Communication Between Breast Cancer Patients Who Received Inconclusive Genetic Test Results and Their Daughters and Sisters Years After Testing
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Inconclusive genetic test results including screening recommendations for the breast cancer patients and their first-degree relatives are the most common outcomes of BRCA 1/2 testing. Patients themselves should communicate these results to their relatives. Our aim was to explore communication of breast cancer genetic counseling results with daughters and sisters over a long period of time. Breast cancer patients, who had received an inconclusive DNA test result 7–14 years earlier, completed a self-report questionnaire. Additionally, in-depth interviews were conducted and analysed thematically. Of the 93 respondents, 85 (91 %) considered themselves responsible for communicating genetic test results to relatives. In-depth interviews (n = 14) showed, that counselees wanted ‘to hand over’ their responsibilities to communicate the test results and screening recommendations to their sisters. Although most patients had informed their daughters and sisters about the genetic test results, usually little is spoken about genetic test results and screening recommendations once the duty of informing is completed. We recommend that, similar to the procedure for BRCA1/2-mutation carriers, a separate letter for first-degree relatives of patients with an inconclusive test result should be provided. In this way information about risks and screening recommendations can be verified by family members years after genetic testing has been completed.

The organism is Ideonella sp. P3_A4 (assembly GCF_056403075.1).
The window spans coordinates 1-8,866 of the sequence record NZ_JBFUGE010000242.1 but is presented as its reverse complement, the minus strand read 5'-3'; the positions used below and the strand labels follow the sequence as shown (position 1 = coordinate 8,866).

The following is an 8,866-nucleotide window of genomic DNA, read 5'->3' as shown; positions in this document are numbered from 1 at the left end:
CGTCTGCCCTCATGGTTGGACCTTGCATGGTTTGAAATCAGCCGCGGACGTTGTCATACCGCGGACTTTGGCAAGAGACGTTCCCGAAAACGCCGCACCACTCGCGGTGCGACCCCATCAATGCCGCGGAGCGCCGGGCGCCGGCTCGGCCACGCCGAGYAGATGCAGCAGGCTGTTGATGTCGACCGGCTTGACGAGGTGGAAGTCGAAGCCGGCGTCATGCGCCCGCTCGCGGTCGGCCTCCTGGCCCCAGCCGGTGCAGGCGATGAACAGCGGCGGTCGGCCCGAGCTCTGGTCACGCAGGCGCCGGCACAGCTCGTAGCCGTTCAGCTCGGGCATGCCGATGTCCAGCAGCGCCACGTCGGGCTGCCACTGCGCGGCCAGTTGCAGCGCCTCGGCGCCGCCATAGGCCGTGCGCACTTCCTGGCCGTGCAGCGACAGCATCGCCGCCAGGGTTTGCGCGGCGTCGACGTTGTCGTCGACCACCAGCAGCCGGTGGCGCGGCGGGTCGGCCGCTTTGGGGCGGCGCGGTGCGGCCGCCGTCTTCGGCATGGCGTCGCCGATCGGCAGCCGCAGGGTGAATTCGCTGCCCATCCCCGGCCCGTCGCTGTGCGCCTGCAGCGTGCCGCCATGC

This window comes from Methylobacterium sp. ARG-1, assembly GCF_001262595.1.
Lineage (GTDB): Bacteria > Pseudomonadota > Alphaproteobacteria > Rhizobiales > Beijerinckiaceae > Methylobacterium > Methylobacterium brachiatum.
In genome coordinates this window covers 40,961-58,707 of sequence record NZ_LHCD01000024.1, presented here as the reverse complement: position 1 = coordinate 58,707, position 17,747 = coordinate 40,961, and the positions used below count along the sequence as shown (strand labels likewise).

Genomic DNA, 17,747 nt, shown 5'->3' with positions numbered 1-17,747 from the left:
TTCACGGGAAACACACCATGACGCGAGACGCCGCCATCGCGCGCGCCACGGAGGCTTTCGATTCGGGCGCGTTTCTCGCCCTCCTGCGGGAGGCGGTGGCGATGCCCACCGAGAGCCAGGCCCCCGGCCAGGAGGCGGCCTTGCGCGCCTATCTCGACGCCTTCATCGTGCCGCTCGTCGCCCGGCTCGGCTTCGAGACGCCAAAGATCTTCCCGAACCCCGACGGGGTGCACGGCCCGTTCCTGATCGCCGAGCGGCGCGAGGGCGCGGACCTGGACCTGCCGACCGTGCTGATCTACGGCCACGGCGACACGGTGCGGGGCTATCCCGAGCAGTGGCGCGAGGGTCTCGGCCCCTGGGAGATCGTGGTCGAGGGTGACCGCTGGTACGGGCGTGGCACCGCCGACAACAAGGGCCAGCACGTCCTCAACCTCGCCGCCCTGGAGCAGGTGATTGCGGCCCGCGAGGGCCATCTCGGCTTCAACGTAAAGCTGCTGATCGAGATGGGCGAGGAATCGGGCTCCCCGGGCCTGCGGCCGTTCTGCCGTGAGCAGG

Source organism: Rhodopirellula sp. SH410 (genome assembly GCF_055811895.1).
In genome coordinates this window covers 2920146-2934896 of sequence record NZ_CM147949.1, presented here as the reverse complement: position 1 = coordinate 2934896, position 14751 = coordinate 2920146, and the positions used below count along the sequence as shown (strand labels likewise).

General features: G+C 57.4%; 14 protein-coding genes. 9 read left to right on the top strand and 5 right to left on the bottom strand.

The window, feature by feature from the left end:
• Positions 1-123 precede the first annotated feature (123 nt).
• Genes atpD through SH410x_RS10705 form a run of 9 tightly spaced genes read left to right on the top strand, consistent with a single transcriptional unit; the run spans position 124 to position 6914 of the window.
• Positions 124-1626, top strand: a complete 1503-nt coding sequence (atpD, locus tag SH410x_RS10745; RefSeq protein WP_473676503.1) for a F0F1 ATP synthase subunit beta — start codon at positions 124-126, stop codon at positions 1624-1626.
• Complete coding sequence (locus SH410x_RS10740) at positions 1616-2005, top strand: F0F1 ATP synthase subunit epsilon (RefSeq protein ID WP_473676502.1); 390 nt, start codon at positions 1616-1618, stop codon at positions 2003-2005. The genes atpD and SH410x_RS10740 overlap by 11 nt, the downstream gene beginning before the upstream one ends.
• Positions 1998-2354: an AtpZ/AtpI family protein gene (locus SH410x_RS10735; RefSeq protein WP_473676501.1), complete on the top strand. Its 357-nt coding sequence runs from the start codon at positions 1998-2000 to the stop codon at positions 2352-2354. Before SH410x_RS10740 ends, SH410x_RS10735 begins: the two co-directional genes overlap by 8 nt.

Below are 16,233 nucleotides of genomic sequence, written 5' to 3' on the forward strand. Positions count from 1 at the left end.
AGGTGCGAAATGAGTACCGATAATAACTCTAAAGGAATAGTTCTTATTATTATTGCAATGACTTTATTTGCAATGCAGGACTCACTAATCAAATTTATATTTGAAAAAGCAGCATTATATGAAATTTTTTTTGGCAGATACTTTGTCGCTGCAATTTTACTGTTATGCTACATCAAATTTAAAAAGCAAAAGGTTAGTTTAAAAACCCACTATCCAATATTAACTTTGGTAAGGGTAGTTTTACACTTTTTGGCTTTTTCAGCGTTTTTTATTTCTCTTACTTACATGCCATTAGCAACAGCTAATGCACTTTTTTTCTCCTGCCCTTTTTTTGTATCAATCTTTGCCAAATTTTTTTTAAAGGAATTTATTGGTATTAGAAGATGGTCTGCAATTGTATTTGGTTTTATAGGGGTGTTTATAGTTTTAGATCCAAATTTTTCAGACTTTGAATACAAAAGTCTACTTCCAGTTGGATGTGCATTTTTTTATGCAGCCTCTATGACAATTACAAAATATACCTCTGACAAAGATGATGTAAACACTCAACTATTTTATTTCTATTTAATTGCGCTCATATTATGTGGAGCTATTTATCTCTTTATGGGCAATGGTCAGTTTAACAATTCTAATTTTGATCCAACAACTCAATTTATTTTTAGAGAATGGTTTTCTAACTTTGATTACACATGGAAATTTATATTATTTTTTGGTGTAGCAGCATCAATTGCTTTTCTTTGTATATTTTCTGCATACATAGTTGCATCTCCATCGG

KeywordsGenetic testing Genetic counseling Breast cancer Communication Family Long term Inconclusive test result
This study was funded by the Dutch Pink Ribbon Foundation (grant number 2010.WO14.C60).
Conflict of Interest
Jessica E. Baars, Margreet G. E. M. Ausems, Els van Riel, Marijke C. Kars, Eveline M. A. Bleiker declare that they have no conflict of interest.
Human Studies and Informed Consent
No human studies were carried out by the authors for this article
No animal studies were carried out by the authors for this article
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